In the past several days, the US Government has issued a slew of sanctions measures targeting Russia. These represent the first major escalation of sanctions against Russia under the Biden Administration and, according to a White House Fact Sheet , are stated to be in response to Russia’s “harmful foreign activities,” including efforts to undermine free and fair democratic elections and institutions, malicious cyber activities (including the recent SolarWinds incident), transnational corruption, targeting of dissidents…

On August 2, 2019, the US State Department announced targeted sanctions against Russia related to the March 2018 use of a “novichok” nerve agent in an attempt to assassinate UK citizen Sergei Skripal and his daughter Yulia Skripal in the United Kingdom.  This was the second round of sanctions required under the Chemical and Biological Weapons Control and Warfare Elimination Act of 1991 (the “CBW Act”) following the State Department’s determination on November 6, 2018 that Russia had failed to provide reliable assurances that it would not engage in future chemical weapons attacks. The US Government issued the first round of CBW Act sanctions on August 27, 2018. See our blog post on the first round of CBW Act sanctions here.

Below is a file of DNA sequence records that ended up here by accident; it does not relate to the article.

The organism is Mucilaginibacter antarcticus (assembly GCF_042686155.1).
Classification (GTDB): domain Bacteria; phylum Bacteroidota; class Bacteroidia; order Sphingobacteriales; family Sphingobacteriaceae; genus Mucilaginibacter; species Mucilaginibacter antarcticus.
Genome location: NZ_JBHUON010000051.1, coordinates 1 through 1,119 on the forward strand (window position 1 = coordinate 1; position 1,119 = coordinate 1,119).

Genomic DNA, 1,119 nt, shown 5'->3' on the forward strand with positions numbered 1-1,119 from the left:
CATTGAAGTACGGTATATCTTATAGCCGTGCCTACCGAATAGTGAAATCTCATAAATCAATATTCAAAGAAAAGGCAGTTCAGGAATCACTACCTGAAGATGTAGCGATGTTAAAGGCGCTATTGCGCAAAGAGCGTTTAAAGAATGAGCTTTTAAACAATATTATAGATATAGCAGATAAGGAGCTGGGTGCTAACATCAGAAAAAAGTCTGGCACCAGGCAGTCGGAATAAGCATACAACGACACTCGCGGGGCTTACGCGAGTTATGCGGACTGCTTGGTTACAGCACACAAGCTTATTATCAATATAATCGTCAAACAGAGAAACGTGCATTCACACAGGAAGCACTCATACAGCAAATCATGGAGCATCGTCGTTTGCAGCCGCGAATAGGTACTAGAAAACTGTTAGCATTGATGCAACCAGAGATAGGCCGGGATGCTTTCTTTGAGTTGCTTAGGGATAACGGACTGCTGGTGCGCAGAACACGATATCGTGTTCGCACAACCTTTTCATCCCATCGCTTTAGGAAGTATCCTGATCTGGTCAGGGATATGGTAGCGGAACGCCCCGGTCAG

On January 29, 2018, the US Treasury Department (“Treasury”) delivered five reports to Congress, as required under the Countering America’s Adversaries Through Sanctions Act (“CAATSA”).  Please see our prior blog post on CAATSA here.  Among these reports was a list identifying Russian senior political figures, oligarchs, and parastatal entities pursuant to CAATSA Section 241.  This report was released during the same week that other CAATSA sanctions targeting Russia have gone into effect.

On October 31, 2017, the US Treasury Department’s Office of Foreign Assets Control (“OFAC”) amended and reissued Directive 4 of the Ukraine/Russia-related sectoral sanctions (“Directive 4”), which targets the Russian energy sector, and updated its guidance regarding the implementation of Ukraine/Russia-related sanctions.  OFAC’s amendment and reissuance of Directive 4 was expected pursuant to Section 223(d) of Title II of the Countering America’s Adversaries Through Sanctions Act (“CAATSA” see our previous blog post on CAATSA here).  Also under CAATSA, Directive 1 and Directive 2 were amended and reissued on September 29, 2017 (see our previous blog post here).  OFAC originally published Directive 4 in September of 2014, pursuant to Executive Order 13662.  In conjunction with OFAC’s guidance, the US Department of State (“State Department”) also published guidance regarding CAATSA Sections 225 and 232.